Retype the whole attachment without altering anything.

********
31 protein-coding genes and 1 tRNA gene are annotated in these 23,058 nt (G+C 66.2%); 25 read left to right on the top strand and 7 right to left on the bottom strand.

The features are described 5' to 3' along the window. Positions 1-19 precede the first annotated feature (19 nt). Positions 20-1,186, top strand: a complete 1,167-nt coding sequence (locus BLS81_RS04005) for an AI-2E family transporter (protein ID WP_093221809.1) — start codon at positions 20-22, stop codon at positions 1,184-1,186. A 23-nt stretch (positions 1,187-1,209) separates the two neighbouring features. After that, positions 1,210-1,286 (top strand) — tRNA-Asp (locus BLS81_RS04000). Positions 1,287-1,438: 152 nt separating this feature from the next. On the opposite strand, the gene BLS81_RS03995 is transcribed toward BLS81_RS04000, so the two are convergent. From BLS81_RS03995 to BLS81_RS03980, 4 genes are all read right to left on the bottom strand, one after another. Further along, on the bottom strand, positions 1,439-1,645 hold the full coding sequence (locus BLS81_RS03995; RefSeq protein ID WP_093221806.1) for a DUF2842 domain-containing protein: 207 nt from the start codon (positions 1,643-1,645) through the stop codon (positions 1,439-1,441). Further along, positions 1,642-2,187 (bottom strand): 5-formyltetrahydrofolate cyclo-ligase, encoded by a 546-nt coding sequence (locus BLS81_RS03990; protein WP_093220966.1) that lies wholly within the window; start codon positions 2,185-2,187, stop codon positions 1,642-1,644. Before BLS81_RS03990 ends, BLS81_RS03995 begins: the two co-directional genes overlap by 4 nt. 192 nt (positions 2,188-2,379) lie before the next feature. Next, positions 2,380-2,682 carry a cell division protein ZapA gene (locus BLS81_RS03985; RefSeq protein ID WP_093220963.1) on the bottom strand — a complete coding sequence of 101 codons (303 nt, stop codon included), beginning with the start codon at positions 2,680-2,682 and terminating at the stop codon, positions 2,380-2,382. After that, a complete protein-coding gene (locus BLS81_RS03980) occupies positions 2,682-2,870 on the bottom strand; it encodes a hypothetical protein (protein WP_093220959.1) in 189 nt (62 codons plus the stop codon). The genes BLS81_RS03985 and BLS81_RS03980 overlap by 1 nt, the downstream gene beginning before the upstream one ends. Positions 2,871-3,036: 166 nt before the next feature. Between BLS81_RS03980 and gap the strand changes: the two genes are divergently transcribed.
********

31 protein-coding genes and 1 tRNA gene are annotated in these 23,058 nt (G+C 66.2%); 25 read left to right on the top strand and 7 right to left on the bottom strand.

The features are described 5' to 3' along the window. Positions 1-19 precede the first annotated feature (19 nt). Positions 20-1,186, top strand: a complete 1,167-nt coding sequence (locus BLS81_RS04005) for an AI-2E family transporter (protein ID WP_093221809.1) — start codon at positions 20-22, stop codon at positions 1,184-1,186. A 23-nt stretch (positions 1,187-1,209) separates the two neighbouring features. After that, positions 1,210-1,286 (top strand) — tRNA-Asp (locus BLS81_RS04000). Positions 1,287-1,438: 152 nt separating this feature from the next. On the opposite strand, the gene BLS81_RS03995 is transcribed toward BLS81_RS04000, so the two are convergent. From BLS81_RS03995 to BLS81_RS03980, 4 genes are all read right to left on the bottom strand, one after another. Further along, on the bottom strand, positions 1,439-1,645 hold the full coding sequence (locus BLS81_RS03995; RefSeq protein ID WP_093221806.1) for a DUF2842 domain-containing protein: 207 nt from the start codon (positions 1,643-1,645) through the stop codon (positions 1,439-1,441). Further along, positions 1,642-2,187 (bottom strand): 5-formyltetrahydrofolate cyclo-ligase, encoded by a 546-nt coding sequence (locus BLS81_RS03990; protein WP_093220966.1) that lies wholly within the window; start codon positions 2,185-2,187, stop codon positions 1,642-1,644. Before BLS81_RS03990 ends, BLS81_RS03995 begins: the two co-directional genes overlap by 4 nt. 192 nt (positions 2,188-2,379) lie before the next feature. Next, positions 2,380-2,682 carry a cell division protein ZapA gene (locus BLS81_RS03985; RefSeq protein ID WP_093220963.1) on the bottom strand — a complete coding sequence of 101 codons (303 nt, stop codon included), beginning with the start codon at positions 2,680-2,682 and terminating at the stop codon, positions 2,380-2,382. After that, a complete protein-coding gene (locus BLS81_RS03980) occupies positions 2,682-2,870 on the bottom strand; it encodes a hypothetical protein (protein WP_093220959.1) in 189 nt (62 codons plus the stop codon). The genes BLS81_RS03985 and BLS81_RS03980 overlap by 1 nt, the downstream gene beginning before the upstream one ends. Positions 2,871-3,036: 166 nt before the next feature. Between BLS81_RS03980 and gap the strand changes: the two genes are divergently transcribed.